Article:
In the annals of unintentional product placement, The Romney/Etch A Sketch affair has been a particularly brand-friendly case study. It’s not always a happy occasion when a brand is thrust into the spotlight by events outside its control, but when Mitt Romney advisor Eric Fehrnstrom compared the candidate, already perceived as an equivocator, to the classic erasable drawing toy (“You can kind of shake it up and we start all over again”), the only victim was the Romney campaign.
Etch A Sketch fared just fine, the episode merely reminding people of an analog favorite from their childhood. The Ohio Art Company, maker of Etch A Sketch, reported that sales had jumped 3000 percent on the back of coverage of the political boner.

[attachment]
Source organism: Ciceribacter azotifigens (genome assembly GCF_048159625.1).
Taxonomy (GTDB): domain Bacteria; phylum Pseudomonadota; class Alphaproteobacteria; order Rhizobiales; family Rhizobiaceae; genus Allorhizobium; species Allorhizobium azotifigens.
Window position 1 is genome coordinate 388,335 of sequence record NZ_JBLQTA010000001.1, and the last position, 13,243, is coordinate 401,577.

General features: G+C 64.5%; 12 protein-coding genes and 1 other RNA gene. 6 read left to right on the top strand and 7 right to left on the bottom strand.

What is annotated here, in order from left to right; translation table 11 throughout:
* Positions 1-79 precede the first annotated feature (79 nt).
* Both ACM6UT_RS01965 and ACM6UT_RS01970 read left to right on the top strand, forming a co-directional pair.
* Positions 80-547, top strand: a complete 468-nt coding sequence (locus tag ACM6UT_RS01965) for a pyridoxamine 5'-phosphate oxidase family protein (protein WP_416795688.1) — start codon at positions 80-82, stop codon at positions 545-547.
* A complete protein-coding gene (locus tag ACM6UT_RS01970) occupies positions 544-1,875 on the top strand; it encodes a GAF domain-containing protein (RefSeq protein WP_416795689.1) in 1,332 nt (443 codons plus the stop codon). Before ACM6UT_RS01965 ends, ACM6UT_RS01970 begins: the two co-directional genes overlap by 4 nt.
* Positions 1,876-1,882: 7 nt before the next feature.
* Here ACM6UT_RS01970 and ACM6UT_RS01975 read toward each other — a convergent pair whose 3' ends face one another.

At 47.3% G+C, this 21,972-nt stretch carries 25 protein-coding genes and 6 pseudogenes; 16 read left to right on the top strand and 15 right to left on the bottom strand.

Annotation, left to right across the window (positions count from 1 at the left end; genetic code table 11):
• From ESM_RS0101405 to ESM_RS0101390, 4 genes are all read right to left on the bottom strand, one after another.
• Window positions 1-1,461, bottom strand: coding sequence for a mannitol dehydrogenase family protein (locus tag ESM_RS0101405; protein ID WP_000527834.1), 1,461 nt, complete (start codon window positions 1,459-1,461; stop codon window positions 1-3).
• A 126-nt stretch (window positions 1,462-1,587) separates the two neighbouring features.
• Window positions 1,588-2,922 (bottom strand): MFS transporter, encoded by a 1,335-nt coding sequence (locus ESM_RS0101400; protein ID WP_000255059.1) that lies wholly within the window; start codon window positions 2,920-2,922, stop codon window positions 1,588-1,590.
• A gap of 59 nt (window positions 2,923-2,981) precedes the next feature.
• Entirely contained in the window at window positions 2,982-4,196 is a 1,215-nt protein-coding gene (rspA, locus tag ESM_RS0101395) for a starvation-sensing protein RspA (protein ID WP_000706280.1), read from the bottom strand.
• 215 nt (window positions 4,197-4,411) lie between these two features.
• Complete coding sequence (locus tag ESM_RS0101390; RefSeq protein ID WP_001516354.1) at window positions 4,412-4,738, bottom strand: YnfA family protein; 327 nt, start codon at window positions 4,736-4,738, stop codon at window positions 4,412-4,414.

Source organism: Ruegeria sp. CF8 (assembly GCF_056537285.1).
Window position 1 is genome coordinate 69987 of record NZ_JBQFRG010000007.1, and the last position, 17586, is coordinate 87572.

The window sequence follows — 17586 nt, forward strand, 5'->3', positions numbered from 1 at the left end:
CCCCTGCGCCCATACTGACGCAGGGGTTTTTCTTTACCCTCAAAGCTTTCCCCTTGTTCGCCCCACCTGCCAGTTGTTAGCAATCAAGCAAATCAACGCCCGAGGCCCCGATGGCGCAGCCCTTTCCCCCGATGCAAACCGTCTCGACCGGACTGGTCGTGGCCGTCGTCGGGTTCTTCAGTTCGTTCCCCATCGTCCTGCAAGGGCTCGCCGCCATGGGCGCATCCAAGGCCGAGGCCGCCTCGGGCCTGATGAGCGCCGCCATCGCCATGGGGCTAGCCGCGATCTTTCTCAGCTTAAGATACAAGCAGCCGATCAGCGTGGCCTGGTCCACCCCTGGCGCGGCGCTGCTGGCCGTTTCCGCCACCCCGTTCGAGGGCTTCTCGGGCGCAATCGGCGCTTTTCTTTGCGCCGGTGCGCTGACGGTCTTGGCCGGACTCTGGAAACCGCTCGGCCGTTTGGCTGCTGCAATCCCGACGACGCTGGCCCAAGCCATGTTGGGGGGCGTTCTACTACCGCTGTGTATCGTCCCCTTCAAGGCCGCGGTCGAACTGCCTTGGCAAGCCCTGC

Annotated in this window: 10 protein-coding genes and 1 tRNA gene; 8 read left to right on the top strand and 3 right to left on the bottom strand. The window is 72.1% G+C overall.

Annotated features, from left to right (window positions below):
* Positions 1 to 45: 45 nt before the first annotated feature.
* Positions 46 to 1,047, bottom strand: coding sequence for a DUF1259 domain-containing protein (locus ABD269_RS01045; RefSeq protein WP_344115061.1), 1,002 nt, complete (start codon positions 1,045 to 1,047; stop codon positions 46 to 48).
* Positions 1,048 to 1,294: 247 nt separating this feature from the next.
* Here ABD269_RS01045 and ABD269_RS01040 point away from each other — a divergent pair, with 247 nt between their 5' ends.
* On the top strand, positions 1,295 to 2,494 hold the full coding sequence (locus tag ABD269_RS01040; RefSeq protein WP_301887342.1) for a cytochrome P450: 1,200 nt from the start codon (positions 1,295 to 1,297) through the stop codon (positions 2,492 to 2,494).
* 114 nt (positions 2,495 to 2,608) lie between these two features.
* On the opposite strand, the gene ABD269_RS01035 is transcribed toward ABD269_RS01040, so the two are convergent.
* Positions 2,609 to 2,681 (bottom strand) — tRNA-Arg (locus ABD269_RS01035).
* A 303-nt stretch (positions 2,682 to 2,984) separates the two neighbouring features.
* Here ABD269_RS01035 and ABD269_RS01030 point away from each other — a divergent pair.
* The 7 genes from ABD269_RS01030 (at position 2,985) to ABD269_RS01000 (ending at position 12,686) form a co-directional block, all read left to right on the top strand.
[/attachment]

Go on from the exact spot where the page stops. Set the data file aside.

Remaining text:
Now, the company is weighing with with its own messages. A well-timed, if safe, campaign features ads that acknowledge its role in a political news event, but carefully stay away from a political position. The ads make reference to political leanings but stick to a neutral stance (sample copy: “We have a left knob and a right knob for each political party. But remember, when both work together, we can do loop de loops”) and end with the tag line: Etch A Sketch Is Proud To Be Part of The National Conversation.
See the ads in the slide show above.